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The Google SQL syntax guide found here https://developers.google.com/bigquery/docs/query-reference does not seem to address use of the NOT IN terminology.

I get the error Query Failed Error: Encountered "" at line 0, column 0. Was expecting one of: (and then Google lists nothing after the words 'one of')

when my query is SELECT ageinmonths,amountborrowed,borrowerrate,creationdate,creditgrade,debttoincomeratio,groupkey,key,lenderrate,listingkey,modifieddata,originationdate,prosperrating,status,term FROM prosperloans1.loans2 as big, prosperloans1.dupelistingkeysinloans2 as small WHERE big.listingkey NOT IN small.listingkey

the table 'small' has 14 rows. The table big has 57K rows.

Any ideas? Not sure if Google SQL supports NOT IN.

Thanks Shawn

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don't you need parenthesis when you use in or not in? e.g. select * from dual where id not in (1, 2, 3) –  Uncle Iroh Jul 30 '12 at 20:58
    
this seemed to work: SELECT ageinmonths,amountborrowed,borrowerrate,creationdate,creditgrade,debttoincomerat‌​io,groupkey,key,lenderrate,listingkey,modifieddata,originationdate,prosperrating,‌​status,term FROM prosperloans1.loans2 WHERE listingkey NOT IN (SELECT listingkey from prosperloans1.dupelistingkeysinloans2) –  user1558422 Jul 30 '12 at 21:00

1 Answer 1

up vote 2 down vote accepted

Semijoins and antijoins use the following syntax: SELECT field FROM table WHERE field [NOT] IN (SELECT other_field FROM other_table WHERE foo = 'bar')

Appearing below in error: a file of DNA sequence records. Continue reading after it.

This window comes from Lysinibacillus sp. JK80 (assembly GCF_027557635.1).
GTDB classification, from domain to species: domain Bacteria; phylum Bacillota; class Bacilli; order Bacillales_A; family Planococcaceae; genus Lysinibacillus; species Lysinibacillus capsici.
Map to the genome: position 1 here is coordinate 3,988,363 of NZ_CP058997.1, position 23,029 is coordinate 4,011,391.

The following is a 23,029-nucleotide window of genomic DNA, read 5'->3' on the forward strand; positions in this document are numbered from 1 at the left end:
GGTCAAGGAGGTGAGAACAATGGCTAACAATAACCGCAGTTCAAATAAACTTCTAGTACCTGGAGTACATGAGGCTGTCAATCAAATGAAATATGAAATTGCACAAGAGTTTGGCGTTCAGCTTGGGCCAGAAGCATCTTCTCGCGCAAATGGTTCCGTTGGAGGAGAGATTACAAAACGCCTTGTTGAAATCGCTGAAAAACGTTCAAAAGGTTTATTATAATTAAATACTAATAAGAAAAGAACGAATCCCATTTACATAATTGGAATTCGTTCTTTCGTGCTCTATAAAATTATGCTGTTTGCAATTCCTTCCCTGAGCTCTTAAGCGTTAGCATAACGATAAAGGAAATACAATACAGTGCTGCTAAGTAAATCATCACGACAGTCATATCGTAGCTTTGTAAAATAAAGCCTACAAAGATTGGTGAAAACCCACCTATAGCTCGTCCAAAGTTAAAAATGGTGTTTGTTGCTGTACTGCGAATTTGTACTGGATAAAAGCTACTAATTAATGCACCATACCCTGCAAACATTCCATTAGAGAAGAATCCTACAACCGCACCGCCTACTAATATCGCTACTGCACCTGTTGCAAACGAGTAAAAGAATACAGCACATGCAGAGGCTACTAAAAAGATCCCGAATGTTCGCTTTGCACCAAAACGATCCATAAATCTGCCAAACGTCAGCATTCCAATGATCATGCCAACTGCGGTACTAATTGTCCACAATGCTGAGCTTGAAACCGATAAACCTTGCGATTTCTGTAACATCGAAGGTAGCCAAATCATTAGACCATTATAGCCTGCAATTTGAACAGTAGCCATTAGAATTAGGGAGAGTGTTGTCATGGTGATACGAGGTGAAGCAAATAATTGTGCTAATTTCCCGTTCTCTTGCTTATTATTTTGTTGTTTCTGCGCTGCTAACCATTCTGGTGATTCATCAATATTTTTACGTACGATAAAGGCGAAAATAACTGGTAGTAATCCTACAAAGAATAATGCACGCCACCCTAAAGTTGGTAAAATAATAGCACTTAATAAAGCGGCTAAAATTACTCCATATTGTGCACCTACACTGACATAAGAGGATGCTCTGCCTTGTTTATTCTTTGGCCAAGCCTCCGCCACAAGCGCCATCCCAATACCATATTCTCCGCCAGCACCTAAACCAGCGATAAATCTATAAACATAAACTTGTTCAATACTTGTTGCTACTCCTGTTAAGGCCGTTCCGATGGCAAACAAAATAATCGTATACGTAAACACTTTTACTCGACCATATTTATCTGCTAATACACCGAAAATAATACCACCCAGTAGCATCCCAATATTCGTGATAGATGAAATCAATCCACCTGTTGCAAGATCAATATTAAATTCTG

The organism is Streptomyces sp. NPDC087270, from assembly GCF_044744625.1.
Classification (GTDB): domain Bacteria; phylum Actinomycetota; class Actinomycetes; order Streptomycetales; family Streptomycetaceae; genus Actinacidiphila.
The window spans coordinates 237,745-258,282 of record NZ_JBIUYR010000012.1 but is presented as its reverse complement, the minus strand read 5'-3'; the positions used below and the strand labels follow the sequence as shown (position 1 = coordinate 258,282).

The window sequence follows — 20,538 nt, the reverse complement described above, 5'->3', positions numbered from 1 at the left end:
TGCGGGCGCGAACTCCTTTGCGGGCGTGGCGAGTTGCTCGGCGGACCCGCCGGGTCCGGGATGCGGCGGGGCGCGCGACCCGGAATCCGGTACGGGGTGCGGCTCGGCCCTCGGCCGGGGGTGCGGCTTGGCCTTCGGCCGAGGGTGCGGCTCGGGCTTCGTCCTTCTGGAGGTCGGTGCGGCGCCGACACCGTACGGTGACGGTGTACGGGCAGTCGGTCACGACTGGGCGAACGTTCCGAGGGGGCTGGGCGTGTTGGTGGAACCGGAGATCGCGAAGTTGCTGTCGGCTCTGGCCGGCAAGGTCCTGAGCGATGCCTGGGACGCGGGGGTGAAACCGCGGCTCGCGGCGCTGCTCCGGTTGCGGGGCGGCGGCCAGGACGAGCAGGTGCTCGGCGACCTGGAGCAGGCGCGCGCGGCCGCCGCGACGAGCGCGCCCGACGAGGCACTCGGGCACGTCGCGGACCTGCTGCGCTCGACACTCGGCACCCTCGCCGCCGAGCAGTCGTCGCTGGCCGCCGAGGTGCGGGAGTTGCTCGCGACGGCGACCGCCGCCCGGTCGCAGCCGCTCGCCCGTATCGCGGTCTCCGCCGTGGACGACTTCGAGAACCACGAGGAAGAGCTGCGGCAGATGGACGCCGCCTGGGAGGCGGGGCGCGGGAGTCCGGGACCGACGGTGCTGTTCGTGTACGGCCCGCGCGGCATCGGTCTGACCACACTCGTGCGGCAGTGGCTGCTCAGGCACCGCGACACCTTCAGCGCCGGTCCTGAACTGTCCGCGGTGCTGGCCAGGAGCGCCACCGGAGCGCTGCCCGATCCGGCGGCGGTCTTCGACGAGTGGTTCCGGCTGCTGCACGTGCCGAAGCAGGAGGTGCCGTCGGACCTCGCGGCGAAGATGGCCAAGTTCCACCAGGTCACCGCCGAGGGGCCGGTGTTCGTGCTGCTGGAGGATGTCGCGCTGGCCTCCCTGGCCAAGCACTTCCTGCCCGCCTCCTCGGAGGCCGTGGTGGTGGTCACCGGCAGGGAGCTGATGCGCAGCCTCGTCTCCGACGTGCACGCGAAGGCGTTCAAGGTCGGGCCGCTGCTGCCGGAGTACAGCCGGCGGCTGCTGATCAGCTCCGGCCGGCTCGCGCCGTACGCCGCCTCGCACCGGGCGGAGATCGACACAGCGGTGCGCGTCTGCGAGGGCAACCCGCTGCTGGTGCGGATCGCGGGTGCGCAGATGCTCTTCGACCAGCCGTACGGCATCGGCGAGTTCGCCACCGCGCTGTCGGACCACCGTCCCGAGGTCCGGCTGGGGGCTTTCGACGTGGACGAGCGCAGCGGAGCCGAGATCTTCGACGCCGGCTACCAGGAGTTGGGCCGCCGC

So your updated query with the subselect is the correct version.

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1  
It can also be useful to run queries that do NOT match lists of strings, such as: SELECT word, COUNT(*) as word_count from publicdata:samples.shakespeare WHERE word NOT IN ('the', 'and', 'i', 'to', 'of', 'a') GROUP BY word ORDER BY word_count DESC IGNORE CASE; –  Michael Manoochehri Jul 30 '12 at 21:32
    
Thanks everyone! –  user1558422 Jul 30 '12 at 23:47
    
I wasn't sure whether it was okay to use WHERE field [NOT] IN (SELECT GROUP_CONCAT(other_field) FROM other_table) or WHERE field [NOT] IN (SELECT other_field FROM other_table). This helped me, but not sure why GROUP_CONCAT doesn't work. –  Steve Scherer Nov 3 at 22:02
    
How are you using GROUP_CONCAT? This will just generate a comma-separated string value with the concatenated group values. Do you expect this to match the field in the outer query? GROUP_CONCAT may concatenate results in arbitrary order, which may be a reason why you wouldn't get expected match. –  Jordan Tigani Nov 4 at 15:17

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